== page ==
Conlan: Tool’s solutions both make sense and I can’t find fault with either other than perhaps feeling as though, regardless of ratings, WEC deserves to go out with a bang rather than a whimper. To add another option into the mix, if Guida vs. Gomi were to move up, I wouldn’t be opposed to seeing Marcus Davis’ lightweight debut against Jeremy Stephens get the nod over Silva/Vera. Both men love to stand and exchange, plus each is coming off a loss so they’ll undoubtedly be looking to impress at the event.

Also, assuming the involved individuals were able to push their training schedules up, either light heavyweight pairing scheduled for a month later at UFC 126 would be perfectly suited for the co-headlining vacancy. Forrest Griffin vs. Rich Franklin features former champions, both immensely popular even on a mainstream level, and Jon Jones vs. Ryan Bader is a battle between two of the organization’s brightest rising stars. A set of 205-pounders will in a sense be a “third wheel” over Superbowl Weekend, so why not reap the marketability of one of the two to properly promote a major show like UFC 125?

Who would you like to see Matt Hughes face next in an attempt to rebound from his first-round knockout at UFC 123?

Tool: I still don’t know if we really need to see Hughes finish out another trilogy be trying for a third time to beat Dennis Hallman, so let’s see what else we can come up with. Since Hughes has been so picky in his fight selections for the last year (at least, if the boys at American Kickboxing Academy are to be believed) this could get a bit tricky. It’s also tough to create fresh fights for somebody who’s been around for so long and done so much.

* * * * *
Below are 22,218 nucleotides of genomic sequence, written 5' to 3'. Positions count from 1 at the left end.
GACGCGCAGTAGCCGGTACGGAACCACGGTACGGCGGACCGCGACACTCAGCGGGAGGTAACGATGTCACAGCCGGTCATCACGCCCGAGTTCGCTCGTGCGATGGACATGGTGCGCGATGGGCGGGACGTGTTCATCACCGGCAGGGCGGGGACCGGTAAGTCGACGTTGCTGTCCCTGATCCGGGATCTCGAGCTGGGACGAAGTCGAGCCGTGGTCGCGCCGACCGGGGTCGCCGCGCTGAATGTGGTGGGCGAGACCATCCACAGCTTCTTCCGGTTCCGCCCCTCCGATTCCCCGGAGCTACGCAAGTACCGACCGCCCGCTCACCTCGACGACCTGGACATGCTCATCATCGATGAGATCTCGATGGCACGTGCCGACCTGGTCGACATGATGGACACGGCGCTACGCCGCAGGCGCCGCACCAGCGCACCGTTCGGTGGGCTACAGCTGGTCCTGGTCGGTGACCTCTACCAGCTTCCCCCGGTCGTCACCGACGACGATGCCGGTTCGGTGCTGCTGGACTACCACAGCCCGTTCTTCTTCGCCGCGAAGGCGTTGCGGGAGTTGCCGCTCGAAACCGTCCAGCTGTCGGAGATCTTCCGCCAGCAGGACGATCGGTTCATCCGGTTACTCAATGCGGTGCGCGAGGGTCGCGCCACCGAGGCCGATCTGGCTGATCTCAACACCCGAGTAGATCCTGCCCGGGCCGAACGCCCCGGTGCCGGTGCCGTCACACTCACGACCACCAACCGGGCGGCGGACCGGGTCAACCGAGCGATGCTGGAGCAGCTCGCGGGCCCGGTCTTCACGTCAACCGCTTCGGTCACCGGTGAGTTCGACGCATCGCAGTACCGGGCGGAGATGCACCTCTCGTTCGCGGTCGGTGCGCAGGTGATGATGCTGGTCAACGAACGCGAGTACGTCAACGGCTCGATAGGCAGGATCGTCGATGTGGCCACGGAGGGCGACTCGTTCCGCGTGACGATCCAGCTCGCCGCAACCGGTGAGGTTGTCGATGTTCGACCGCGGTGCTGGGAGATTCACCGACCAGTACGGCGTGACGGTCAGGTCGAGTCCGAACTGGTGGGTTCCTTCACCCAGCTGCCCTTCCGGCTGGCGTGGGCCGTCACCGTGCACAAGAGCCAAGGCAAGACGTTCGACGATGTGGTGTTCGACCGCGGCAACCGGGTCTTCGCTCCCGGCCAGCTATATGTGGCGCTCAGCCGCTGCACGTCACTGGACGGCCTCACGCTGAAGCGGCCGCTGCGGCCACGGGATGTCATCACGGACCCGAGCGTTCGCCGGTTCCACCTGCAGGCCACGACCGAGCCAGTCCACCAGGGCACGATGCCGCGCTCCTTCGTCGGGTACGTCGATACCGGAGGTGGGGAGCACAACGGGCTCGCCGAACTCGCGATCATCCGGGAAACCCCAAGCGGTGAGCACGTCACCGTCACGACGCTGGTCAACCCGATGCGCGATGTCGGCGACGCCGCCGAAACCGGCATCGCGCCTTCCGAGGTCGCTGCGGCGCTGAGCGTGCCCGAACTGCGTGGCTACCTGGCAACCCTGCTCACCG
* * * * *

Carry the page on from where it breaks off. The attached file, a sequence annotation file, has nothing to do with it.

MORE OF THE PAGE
I’ve got an idea, but it involves doing something I never do when I play fantasy match-maker. I’m going to assume that somebody will lose their next fight, and I’d like to see that person matched up with Hughes. I’m talking about the most popular man in the UFC: Josh Koscheck. Barring some minor miracle, we all know Koscheck is losing to Georges St. Pierre next month. Koscheck will need to beat a respectable opponent in order to bounce back from his French-Canadian clowning, and Hughes gets to keep a prime spot on the card against a well-known opponent.